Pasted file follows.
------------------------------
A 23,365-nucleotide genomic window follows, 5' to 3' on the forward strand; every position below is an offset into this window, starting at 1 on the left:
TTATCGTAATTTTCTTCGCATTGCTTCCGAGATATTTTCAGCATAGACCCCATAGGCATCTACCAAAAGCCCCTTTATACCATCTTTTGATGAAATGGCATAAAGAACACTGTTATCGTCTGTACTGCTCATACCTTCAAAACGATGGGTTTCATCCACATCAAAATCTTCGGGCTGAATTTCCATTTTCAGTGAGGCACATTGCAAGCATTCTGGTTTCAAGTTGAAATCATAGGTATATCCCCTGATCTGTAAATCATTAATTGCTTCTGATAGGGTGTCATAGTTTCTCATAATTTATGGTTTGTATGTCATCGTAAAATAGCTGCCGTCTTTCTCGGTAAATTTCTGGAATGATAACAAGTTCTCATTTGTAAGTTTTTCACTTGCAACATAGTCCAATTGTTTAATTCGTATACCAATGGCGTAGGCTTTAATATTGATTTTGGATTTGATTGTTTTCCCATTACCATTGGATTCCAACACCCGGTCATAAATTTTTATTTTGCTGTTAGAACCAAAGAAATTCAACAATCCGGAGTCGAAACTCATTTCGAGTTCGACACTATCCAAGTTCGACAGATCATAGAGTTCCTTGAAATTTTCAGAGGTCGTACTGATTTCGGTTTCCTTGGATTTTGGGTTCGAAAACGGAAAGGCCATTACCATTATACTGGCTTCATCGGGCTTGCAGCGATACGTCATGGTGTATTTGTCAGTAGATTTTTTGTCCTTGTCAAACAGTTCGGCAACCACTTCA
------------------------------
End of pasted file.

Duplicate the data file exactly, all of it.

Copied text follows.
A 23,365-nucleotide genomic window follows, 5' to 3' on the forward strand; every position below is an offset into this window, starting at 1 on the left:
TTATCGTAATTTTCTTCGCATTGCTTCCGAGATATTTTCAGCATAGACCCCATAGGCATCTACCAAAAGCCCCTTTATACCATCTTTTGATGAAATGGCATAAAGAACACTGTTATCGTCTGTACTGCTCATACCTTCAAAACGATGGGTTTCATCCACATCAAAATCTTCGGGCTGAATTTCCATTTTCAGTGAGGCACATTGCAAGCATTCTGGTTTCAAGTTGAAATCATAGGTATATCCCCTGATCTGTAAATCATTAATTGCTTCTGATAGGGTGTCATAGTTTCTCATAATTTATGGTTTGTATGTCATCGTAAAATAGCTGCCGTCTTTCTCGGTAAATTTCTGGAATGATAACAAGTTCTCATTTGTAAGTTTTTCACTTGCAACATAGTCCAATTGTTTAATTCGTATACCAATGGCGTAGGCTTTAATATTGATTTTGGATTTGATTGTTTTCCCATTACCATTGGATTCCAACACCCGGTCATAAATTTTTATTTTGCTGTTAGAACCAAAGAAATTCAACAATCCGGAGTCGAAACTCATTTCGAGTTCGACACTATCCAAGTTCGACAGATCATAGAGTTCCTTGAAATTTTCAGAGGTCGTACTGATTTCGGTTTCCTTGGATTTTGGGTTCGAAAACGGAAAGGCCATTACCATTATACTGGCTTCATCGGGCTTGCAGCGATACGTCATGGTGTATTTGTCAGTAGATTTTTTGTCCTTGTCAAACAGTTCGGCAACCACTTCA